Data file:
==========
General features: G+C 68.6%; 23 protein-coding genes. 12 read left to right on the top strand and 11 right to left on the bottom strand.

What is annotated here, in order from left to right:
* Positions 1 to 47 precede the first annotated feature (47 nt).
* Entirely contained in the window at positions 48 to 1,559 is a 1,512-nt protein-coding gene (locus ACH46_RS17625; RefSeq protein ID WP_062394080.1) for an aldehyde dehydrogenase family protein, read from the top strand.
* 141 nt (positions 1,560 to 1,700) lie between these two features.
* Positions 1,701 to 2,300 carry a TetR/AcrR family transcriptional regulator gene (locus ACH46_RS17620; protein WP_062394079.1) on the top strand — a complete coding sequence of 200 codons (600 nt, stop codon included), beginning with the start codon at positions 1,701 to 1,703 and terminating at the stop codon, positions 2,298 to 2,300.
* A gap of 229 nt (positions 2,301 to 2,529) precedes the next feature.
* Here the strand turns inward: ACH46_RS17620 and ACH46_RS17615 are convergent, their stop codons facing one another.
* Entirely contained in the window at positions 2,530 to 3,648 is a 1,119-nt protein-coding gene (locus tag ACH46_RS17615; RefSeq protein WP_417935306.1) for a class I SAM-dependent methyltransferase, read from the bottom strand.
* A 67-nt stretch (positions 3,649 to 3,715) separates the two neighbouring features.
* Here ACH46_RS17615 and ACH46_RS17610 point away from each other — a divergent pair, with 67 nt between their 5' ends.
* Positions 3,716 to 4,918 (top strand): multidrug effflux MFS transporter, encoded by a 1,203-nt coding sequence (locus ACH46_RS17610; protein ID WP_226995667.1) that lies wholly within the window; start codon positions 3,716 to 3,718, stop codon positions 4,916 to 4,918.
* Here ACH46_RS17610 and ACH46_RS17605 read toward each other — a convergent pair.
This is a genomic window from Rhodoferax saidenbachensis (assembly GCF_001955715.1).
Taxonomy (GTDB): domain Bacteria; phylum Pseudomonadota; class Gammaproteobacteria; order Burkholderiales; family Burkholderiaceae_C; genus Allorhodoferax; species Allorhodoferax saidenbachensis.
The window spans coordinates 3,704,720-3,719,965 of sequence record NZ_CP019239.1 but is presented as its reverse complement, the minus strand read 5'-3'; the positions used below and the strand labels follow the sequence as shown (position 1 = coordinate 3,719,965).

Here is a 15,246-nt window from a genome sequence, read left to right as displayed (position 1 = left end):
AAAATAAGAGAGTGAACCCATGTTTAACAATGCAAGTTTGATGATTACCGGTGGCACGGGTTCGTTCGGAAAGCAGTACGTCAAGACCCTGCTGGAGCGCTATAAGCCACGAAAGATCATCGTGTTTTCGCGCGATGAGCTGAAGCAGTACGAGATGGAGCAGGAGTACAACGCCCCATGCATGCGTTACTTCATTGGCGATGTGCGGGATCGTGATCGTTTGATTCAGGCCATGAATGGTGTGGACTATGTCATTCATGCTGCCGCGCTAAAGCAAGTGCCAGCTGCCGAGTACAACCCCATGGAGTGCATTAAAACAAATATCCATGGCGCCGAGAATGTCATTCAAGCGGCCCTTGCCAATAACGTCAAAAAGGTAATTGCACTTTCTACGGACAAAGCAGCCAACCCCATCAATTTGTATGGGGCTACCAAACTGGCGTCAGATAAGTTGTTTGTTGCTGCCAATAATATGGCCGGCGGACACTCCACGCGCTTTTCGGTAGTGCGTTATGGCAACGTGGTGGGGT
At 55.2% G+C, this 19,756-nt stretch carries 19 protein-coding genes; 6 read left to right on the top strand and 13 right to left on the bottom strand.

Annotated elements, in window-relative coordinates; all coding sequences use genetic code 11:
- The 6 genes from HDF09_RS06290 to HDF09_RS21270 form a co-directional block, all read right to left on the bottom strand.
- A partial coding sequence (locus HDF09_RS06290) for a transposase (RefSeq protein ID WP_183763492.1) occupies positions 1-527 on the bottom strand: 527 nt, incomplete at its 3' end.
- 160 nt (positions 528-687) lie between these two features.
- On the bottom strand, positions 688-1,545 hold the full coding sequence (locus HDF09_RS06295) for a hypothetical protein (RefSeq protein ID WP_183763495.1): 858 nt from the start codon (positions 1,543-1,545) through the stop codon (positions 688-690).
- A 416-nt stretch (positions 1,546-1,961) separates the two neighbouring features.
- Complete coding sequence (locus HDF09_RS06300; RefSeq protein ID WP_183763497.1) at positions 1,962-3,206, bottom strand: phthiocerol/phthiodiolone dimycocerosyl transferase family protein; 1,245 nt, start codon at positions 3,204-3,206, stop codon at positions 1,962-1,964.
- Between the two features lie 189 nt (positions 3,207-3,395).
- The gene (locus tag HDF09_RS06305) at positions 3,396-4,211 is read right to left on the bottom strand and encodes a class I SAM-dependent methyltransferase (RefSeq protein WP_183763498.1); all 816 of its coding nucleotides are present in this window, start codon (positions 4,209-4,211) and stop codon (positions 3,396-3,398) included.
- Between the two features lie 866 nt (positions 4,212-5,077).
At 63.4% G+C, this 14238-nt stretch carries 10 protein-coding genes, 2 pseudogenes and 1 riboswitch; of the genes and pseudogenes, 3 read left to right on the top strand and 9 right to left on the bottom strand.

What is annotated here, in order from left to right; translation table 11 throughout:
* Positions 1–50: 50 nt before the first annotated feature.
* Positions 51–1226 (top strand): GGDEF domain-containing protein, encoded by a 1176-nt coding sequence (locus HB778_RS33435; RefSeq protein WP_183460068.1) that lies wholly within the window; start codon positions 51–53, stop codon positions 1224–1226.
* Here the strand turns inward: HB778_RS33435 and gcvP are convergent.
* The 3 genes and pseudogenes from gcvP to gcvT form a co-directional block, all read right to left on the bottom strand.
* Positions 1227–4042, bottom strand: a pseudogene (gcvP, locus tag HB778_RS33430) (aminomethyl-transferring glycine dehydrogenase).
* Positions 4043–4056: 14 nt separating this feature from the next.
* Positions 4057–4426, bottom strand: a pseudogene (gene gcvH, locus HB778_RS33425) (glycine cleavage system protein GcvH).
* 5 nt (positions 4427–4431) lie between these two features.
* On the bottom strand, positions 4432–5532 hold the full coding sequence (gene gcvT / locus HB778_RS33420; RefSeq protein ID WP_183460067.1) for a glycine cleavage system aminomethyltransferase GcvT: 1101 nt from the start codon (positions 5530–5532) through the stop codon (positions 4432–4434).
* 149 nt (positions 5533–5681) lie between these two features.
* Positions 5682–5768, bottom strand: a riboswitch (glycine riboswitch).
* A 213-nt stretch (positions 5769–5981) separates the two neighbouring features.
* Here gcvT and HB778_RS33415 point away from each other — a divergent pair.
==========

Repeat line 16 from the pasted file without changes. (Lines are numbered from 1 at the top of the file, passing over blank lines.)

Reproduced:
The window spans coordinates 3,704,720-3,719,965 of sequence record NZ_CP019239.1 but is presented as its reverse complement, the minus strand read 5'-3'; the positions used below and the strand labels follow the sequence as shown (position 1 = coordinate 3,719,965).